How To Not Suck… At Disputing Credit Report Errors

(photo: Jamie Bradway)

(photo: Jamie Bradway)

Like it or hate it, your credit report and credit score have lots of power. These may determine whether or not you’re approved for a mortgage, car loan, or other borrowing, and will determine the interest rates on your credit cards. This information is often even used when you’re evaluated for an apartment, insurance or a job, or try to get a bank account. That’s why it’s incredibly important to check your credit report for errors, as mistakes on your report can haunt every part of your financial life for years.

Indeed, more than one-in-four reports contain errors, according to a recent Federal Trade Commission report.

To make sure yours isn’t one of them, the first step is to check your credit reports once a year for any mistakes. You can do this for free at annualcreditreport.com (and not any of the “free” credit report or credit score sites that are just trying to rope you into a monthly subscription). This site gives you once-yearly access to reports from each of the three major credit bureaus — Equifax, Experian, and TransUnion.

You can get that once-a-year free report directly from each of the bureaus, but watch out for come-ons that make it seem like you need to pay, or sign up for a credit monitoring service, to get the free report.

If you’re turned down for a loan, insurance or employment based on a credit report, you’re also eligible for a free copy of the report used to make that determination.

Regardless of how you get your hands on the report, if you find an error, fix it. Pronto. Here’s how.

Action Item No. 1: Contact the credit reporting company
You need to contact the credit reporting agency — in writing — about the error you’ve found.

The FTC offers a sample letter that you can use to make sure you don’t exclude any essential details.

Your communication should include your full name and address, exactly which item(s) you dispute and why, and then ask that the information be removed or corrected. Include copies (NEVER originals) of any supporting documentation you have, plus a copy of your report with the wrong item(s) circled or highlighted.

Be sure to send your dispute certified mail, return receipt requested, and save a copy of what you send to the agency.

The credit reporting agency — per the Fair Credit Reporting Act (FCRA) — must investigate the dispute in 30 days if the report in question came to you because of a credit denial, or 45 days if it came from an annual free report.

When they’re done looking, the agency must report back to you in writing its findings, along with a free copy of your report if there was a change.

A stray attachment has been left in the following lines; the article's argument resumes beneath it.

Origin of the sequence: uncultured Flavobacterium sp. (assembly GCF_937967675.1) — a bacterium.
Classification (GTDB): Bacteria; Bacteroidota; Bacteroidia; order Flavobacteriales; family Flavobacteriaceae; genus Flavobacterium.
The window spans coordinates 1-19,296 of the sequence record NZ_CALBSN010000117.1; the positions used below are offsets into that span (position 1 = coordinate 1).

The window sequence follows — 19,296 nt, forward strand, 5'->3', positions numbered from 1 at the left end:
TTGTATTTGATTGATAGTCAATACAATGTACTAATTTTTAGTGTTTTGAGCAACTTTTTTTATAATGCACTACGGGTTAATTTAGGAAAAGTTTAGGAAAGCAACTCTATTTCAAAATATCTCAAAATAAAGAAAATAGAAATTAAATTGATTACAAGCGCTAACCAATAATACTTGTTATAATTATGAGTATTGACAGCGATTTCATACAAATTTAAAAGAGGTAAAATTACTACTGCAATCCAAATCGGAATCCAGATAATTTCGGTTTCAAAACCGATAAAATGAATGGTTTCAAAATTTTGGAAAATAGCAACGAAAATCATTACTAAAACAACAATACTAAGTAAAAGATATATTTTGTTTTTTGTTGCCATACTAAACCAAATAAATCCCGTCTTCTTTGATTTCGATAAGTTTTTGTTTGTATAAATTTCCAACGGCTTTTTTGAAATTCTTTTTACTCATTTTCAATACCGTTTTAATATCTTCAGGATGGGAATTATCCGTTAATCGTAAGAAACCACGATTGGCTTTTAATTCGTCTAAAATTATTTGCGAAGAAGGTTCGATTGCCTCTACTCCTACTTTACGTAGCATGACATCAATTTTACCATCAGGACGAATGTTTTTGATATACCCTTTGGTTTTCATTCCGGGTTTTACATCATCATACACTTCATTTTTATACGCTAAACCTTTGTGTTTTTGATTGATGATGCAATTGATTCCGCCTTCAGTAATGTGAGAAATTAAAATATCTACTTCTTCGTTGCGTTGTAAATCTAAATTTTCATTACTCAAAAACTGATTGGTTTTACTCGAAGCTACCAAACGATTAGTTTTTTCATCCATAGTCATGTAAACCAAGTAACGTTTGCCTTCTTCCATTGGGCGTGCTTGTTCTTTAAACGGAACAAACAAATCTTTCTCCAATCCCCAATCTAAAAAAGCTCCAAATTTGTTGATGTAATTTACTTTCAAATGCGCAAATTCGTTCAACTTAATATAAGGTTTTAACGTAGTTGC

Importantly, it must tell you where the bad info came from (this is essential for Action Item No. 2, below).

At your request, if a fix was made, the agency must provide the corrections to anyone that received your credit report in the past six months. If the report went to potential employers in the past two years, you can have a corrected report sent to them. (Whether or not that’s happening, well, we’re hopeful but not stupid.)

Action Item No. 2: Contact the information provider
It’s terrific to have your credit report fixed, but if you don’t fix the source of the bad info, you can expect to see the mistake creep back onto your report in the years to come.

Using the same FTC sample letter, go through the same process with the source of the error.

If the credit reporting agency deemed your information to be inaccurate and made a change, include a copy of the correction.

Action Item No. 3: If they won’t make the fix
The FTC says if an investigation doesn’t resolve your dispute with the credit reporting company, you can ask that a statement of the dispute be included in your file and in future reports. You also can ask the credit reporting company to provide your statement of explanation to anyone who received a copy of your report in the recent past, and this may cost you a fee.

But here’s the kick in the pants: Many consumers have found they’re able to prove, beyond a shadow of a doubt, that some items on their credit reports are wrong, yet the credit reporting agency refuses a fix. This doesn’t happen just with the Big Three, but also with smaller credit reporting agencies that specialize in reports for employers and landlords.

Indeed, the Consumer Financial Protection Bureau found that such specialty reporting agencies weren’t always following the rules that it issued a bulletin [PDF] last year, reminding these firms they must give consumers an easy way to get a free copy of their specialty reports and comply with FCRA.

Then, dear readers, you may have to get an attorney who specializes in FCRA violations.

Whether you have errors on your report or not, you should know your rights. This page on the FTC website provides some helpful information for all consumers about access to credit reports.

Have a topic you’d like to see covered in How To Not Suck? Or maybe you’re an expert who would like to share your insight with Consumerist readers? Send us a note at notsuck@consumerist.com.

You can read Karin Price Mueller’s stories for The Star-Ledger at NJ.com, follow her on Facebook, and on Twitter @kpmueller.

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